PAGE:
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Orville Higgins | Who will win the upcoming WICB presidency?

Published:Saturday | March 9, 2019 | 12:00 AM

It seems that the entire region is talking about the upcoming election for the presidency of the West Indies Cricket Board. The incumbent Dave Cameron must have thought, he wouldn’t be challenged until out of the blue, came former West Indies manager and well-known political figure from the eastern Caribbean, Ricky Skerritt. As it stands now, Skerritt has the backing of Trinidad and Tobago and the Leeward Islands while Cameron was nominated by Jamaica, Barbados, the Windward Islands, and Guyana.

After the nominations were in it seemed fairly straightforward. With each territory having two votes, it appeared that Cameron would get eight votes while Skerritt would secure the other four. So up to a few days ago it appeared a foregone conclusion that Cameron would be back for his third term, and then came the statement from the president of the Jamaica Cricket Association (JCA), Billy Heaven, that has thrown a huge spanner in the works. Speaking a few days after being given another mandate, Heaven made it clear that it was not automatic that the JCA votes would go to Cameron. He said that the JCA would not be voting along nationality lines and that the votes from his organisation would go to the candidate with the better message.

That has sent shockwaves reverberating around the region. All of a sudden, Cameron is no longer an apparent shoo in for his third term.

This of course begs the question. Why would the JCA nominate Cameron and then not be prepared to automatically vote for him? What would be the point of that? Did something change in between the nomination and that speech by president Heaven?

Change of heart?

Is there a case that the JCA had a change of heart? If so, what could that be? Are personal feelings taking precedence over professional considerations? If the nominations elsewhere hold true, and are really indicative of what the voting patterns will be, then Cameron is assured of eight votes, Skerritt will be guaranteed four, and the Jamaican votes will be the real battleground for both candidates. It now seems certain that if Jamaica supports Cameron then his third term is a given. If not, we could well see a split vote of each on the 28th of this month. A split vote would see both contenders leaving the room and trying to woo voters their way.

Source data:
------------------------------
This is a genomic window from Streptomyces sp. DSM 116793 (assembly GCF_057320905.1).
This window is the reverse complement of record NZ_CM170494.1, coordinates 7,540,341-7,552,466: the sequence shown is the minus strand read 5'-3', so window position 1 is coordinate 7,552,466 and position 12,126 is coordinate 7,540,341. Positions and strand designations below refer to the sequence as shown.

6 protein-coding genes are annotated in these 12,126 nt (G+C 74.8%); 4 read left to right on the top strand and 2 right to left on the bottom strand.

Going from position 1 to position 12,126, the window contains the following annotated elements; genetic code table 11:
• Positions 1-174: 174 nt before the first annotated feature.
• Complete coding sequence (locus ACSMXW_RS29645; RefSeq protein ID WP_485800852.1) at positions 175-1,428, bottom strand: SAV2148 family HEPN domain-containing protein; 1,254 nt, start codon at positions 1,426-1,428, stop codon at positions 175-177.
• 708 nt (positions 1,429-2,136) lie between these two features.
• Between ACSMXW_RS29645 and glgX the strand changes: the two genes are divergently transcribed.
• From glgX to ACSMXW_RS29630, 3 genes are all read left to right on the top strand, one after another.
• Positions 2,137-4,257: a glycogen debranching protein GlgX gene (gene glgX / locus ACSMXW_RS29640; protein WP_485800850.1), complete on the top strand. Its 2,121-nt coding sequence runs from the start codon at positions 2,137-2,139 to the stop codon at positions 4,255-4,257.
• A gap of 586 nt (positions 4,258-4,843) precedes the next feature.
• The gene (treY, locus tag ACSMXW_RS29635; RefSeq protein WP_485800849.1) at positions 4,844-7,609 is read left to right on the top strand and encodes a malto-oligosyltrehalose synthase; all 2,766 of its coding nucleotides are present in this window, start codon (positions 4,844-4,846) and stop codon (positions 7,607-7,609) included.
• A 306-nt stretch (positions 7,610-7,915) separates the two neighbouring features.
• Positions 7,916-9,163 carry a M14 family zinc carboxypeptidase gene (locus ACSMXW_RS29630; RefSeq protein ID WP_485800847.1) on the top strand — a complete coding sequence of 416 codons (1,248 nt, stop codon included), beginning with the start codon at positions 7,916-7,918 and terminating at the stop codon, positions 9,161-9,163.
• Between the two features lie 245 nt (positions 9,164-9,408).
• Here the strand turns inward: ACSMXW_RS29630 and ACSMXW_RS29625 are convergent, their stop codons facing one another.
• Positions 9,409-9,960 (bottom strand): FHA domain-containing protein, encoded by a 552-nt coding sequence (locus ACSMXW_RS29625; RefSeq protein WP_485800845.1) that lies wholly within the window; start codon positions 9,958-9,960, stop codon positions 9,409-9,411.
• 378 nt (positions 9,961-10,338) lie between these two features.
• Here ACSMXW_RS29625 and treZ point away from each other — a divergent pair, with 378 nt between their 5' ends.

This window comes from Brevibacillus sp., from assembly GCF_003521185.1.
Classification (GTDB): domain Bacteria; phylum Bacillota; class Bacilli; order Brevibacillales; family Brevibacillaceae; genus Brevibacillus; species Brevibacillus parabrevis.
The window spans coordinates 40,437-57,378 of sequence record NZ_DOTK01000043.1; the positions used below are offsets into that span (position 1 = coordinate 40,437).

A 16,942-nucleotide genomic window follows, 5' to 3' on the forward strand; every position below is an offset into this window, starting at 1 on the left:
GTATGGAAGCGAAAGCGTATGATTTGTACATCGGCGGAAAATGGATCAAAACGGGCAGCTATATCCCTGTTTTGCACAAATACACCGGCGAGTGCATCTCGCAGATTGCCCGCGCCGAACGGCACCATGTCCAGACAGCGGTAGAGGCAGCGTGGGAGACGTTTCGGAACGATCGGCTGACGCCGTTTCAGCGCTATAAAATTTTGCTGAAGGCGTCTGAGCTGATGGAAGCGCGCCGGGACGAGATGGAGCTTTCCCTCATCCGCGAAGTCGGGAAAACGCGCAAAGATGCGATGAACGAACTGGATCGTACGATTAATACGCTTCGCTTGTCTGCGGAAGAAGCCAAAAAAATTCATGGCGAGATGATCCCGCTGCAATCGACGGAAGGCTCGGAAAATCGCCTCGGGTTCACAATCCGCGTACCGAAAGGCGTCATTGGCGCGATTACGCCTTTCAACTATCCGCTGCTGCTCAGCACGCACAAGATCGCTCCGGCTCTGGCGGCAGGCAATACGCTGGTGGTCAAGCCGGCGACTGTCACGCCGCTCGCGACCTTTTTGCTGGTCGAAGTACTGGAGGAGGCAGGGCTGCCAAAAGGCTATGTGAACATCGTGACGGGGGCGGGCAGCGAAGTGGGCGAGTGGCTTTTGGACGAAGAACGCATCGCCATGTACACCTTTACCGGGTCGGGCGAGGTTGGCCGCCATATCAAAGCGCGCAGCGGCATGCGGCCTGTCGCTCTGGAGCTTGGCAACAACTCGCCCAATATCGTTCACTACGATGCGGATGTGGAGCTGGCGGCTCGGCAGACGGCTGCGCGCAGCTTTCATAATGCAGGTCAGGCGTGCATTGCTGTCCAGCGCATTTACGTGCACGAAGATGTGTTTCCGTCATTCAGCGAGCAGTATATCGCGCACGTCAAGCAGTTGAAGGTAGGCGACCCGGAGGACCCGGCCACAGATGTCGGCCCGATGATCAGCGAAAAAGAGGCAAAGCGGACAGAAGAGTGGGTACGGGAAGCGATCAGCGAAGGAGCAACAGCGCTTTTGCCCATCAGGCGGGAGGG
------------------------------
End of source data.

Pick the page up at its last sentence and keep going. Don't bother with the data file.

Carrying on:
At that stage, it’s anybody’s game.

None of the two camps would like that, It is an interesting irony that it is his own countrymen that appear to have the destiny of Cameron in their hands.

It is an open secret that some members of the JCA were not necessarily supporting Cameron when he was challenged by Joel Garner out of Barbados a few years ago. It took some political nudgings to give Cameron the Jamaican votes which ultimately proved decisive. Will that be the case this time? Will a different political breeze blow with the same effect? When Cameron defeated Julian Hunte the first time he faced the cricket electorate, he won 7-5. Clearly then, one territory voted for two candidates then. Will that be the same this time? Cameron is in the driver’s seat at the moment, but between now and the 28th, there will be many discussions behind the scenes as the attempt is made “to win friends and influence people.” Interesting times are ahead.